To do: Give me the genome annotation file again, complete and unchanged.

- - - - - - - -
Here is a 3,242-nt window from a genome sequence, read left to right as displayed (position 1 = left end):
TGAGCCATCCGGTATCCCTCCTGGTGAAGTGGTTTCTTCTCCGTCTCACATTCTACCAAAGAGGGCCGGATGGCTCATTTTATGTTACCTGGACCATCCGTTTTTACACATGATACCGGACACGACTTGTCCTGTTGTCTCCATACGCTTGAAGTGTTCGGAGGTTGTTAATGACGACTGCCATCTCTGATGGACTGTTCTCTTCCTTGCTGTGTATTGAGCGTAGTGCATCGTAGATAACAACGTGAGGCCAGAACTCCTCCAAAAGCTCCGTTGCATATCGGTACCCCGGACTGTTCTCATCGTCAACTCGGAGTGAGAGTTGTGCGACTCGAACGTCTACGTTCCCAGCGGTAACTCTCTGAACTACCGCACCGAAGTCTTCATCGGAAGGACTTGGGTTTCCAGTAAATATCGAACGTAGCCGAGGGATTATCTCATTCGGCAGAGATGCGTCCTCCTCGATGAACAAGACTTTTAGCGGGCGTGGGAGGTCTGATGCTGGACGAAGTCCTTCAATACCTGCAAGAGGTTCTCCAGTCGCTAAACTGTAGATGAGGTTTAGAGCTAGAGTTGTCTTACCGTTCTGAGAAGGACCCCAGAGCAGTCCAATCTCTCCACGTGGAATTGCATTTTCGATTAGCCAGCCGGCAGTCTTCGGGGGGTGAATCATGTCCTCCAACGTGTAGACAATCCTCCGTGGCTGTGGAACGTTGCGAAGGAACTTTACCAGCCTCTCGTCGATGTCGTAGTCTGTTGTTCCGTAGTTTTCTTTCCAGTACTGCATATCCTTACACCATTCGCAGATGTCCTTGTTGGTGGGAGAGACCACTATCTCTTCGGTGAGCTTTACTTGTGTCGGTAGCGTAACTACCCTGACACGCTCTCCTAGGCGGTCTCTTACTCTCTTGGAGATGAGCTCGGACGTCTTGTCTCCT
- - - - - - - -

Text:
Here is a 3,242-nt window from a genome sequence, read left to right as displayed (position 1 = left end):
TGAGCCATCCGGTATCCCTCCTGGTGAAGTGGTTTCTTCTCCGTCTCACATTCTACCAAAGAGGGCCGGATGGCTCATTTTATGTTACCTGGACCATCCGTTTTTACACATGATACCGGACACGACTTGTCCTGTTGTCTCCATACGCTTGAAGTGTTCGGAGGTTGTTAATGACGACTGCCATCTCTGATGGACTGTTCTCTTCCTTGCTGTGTATTGAGCGTAGTGCATCGTAGATAACAACGTGAGGCCAGAACTCCTCCAAAAGCTCCGTTGCATATCGGTACCCCGGACTGTTCTCATCGTCAACTCGGAGTGAGAGTTGTGCGACTCGAACGTCTACGTTCCCAGCGGTAACTCTCTGAACTACCGCACCGAAGTCTTCATCGGAAGGACTTGGGTTTCCAGTAAATATCGAACGTAGCCGAGGGATTATCTCATTCGGCAGAGATGCGTCCTCCTCGATGAACAAGACTTTTAGCGGGCGTGGGAGGTCTGATGCTGGACGAAGTCCTTCAATACCTGCAAGAGGTTCTCCAGTCGCTAAACTGTAGATGAGGTTTAGAGCTAGAGTTGTCTTACCGTTCTGAGAAGGACCCCAGAGCAGTCCAATCTCTCCACGTGGAATTGCATTTTCGATTAGCCAGCCGGCAGTCTTCGGGGGGTGAATCATGTCCTCCAACGTGTAGACAATCCTCCGTGGCTGTGGAACGTTGCGAAGGAACTTTACCAGCCTCTCGTCGATGTCGTAGTCTGTTGTTCCGTAGTTTTCTTTCCAGTACTGCATATCCTTACACCATTCGCAGATGTCCTTGTTGGTGGGAGAGACCACTATCTCTTCGGTGAGCTTTACTTGTGTCGGTAGCGTAACTACCCTGACACGCTCTCCTAGGCGGTCTCTTACTCTCTTGGAGATGAGCTCGGACGTCTTGTCTCCT